Television: What the general didn't see

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The "panoply of majesty" which David Dimbleby kept talking about during The State Opening of Parliament (BBC1) was rather sullied by the Millennium Wheel - apparently also known as the London Eye - looming in the background. "The London Eye again, there," said Dimbleby, sniffily, before getting back to more important stuff. The Queen's crown, he told us, contains 11 emeralds, 277 pearls and more than 3,000 diamonds, not to mention a sapphire from Edward the Confessor's ring. Cue a close-up of the crown, which, as well as the abundant jewels, boasts lots of luscious purple velvet. In fact I'm surprised Silk Cut hasn't asked to sponsor it. The Earl of Wessex, never slow to cash in on the panoply of majesty, could broker the deal - "Ma, they're offering three mill over five years, which is better than the Crown Paints offer. Frankly, Sophie and I think you'd be potty to turn them down."

The crown, as yet unsponsored, travelled from Buckingham Palace to the Houses of Parliament on its own, in a handsome golden carriage. On arrival it was handed to the Keeper of the Plump Velvety Cushion who handed it to the Keeper of the Slightly Plumper Velvety Cushion. "The crown has now been put on a new cushion and is escorted up the sovereign's staircase," said Dimbleby, respectfully. If there were any Australian Republicans watching, this was definitely the moment for a yowl of frustration. The Queen then set off from the Palace in another handsome carriage, and Dimbleby reported on her progress - "She has just reached Horseguards ... turning into Parliament Square, there" - like Peter O'Sullevan on Valium. Meanwhile, the camera flitted round the chamber of the House of Lords, briefly settling on their lordships Bragg and Puttnam. Dimbleby referred to Lord Bragg, through what sounded like clenched teeth, as a showbiz peer. "And, uh, um, a novelist," he quickly added; but it was too late, his cards were on the table. A peerage for Melvyn and not so much as a piddly knighthood himself.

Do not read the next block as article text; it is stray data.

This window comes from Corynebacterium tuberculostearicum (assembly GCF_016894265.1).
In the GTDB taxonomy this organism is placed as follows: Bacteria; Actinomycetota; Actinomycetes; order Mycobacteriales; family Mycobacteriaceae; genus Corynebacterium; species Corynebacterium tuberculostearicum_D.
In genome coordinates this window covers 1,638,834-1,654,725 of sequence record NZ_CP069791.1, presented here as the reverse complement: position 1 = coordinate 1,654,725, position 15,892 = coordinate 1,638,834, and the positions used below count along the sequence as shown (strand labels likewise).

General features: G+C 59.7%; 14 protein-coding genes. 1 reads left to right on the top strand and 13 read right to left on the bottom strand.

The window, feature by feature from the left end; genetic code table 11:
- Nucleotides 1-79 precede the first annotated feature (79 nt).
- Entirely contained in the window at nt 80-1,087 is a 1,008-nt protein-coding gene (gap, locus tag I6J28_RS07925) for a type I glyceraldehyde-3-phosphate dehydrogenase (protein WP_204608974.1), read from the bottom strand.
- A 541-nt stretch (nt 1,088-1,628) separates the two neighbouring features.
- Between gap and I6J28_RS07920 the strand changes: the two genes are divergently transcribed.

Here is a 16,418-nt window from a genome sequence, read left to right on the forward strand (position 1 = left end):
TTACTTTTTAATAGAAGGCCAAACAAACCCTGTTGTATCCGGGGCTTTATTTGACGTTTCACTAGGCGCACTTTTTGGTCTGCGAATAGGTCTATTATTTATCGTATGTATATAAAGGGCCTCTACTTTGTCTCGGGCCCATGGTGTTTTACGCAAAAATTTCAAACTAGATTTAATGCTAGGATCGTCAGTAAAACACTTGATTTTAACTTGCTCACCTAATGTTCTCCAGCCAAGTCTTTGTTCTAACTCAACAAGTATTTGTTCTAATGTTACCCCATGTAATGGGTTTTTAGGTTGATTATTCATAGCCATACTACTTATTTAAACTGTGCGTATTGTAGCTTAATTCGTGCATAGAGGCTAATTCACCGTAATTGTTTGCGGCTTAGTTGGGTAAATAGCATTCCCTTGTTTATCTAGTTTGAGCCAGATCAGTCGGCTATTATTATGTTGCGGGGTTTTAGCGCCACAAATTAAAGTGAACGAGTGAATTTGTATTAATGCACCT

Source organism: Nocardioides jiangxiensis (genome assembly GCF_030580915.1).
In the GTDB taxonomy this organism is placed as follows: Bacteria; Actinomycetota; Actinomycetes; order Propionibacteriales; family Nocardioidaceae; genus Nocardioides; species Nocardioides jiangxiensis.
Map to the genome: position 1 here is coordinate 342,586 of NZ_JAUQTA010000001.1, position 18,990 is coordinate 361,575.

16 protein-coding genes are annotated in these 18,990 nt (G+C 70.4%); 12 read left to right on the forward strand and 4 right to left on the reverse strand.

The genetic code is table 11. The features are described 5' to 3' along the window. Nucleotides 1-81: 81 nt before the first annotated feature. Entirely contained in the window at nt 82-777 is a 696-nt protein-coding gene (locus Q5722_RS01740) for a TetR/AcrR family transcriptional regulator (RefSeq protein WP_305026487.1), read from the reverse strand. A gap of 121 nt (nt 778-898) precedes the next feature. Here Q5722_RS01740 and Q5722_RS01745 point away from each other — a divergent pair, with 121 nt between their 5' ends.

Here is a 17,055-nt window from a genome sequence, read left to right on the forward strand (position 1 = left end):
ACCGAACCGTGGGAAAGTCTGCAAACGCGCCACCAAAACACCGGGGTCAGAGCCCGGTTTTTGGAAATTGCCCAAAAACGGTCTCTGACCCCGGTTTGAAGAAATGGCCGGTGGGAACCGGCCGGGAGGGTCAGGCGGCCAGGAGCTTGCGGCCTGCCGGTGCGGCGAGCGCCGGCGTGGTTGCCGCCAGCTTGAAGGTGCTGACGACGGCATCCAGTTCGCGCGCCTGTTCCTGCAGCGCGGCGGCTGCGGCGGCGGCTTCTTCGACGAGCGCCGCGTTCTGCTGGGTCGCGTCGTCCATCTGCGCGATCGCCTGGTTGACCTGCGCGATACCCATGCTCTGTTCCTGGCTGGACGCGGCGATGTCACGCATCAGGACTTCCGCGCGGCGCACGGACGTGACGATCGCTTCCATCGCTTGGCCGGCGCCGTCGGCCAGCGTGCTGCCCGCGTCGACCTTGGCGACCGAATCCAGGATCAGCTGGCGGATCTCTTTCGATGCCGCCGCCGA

On The South Bank Show (ITV) Melvyn interviewed Joan Collins, whose hairdo looked as if it had been gently winched into position, like the London Eye. Indeed, given that Melv is himself in possession of a fairly remarkable barnet, here was another sponsorship opportunity missed, this time by Vidal Sassoon. Because if not his lacqueur, then someone else's, did a heck of a job to ensure that Joan's hair did not begin to topple even slightly. Anyway, with the big hair firmly in place, Collins only needs a few more husbands to become Elizabeth Taylor. It wasn't mentioned, but I suspect she has always been a Liz Taylor wannabe, and she is getting close now that Liz has stopped acting. Because Joan never got started with acting. Not really. Her friends tried admirably to pay tribute to her dramatic skills, but all they could come up with were lots of euphemisms for ham. "She blossoms when she is given lots of direction," said Nigel Hawthorne, sweetly.

Still, in every respect except the ability to act, Collins is one hell of an actress. As Alexis Carrington in Dynasty she made more than a name for herself, she made an aura. And on The South Bank Show she played up to that aura marvellously. Showing the cameras round the California house where she lived with Anthony Newley and their two children, she swept into a room and declared, "This is where we told Sasha and Tara we were getting a divorce, right in that corner there." Memories, memories.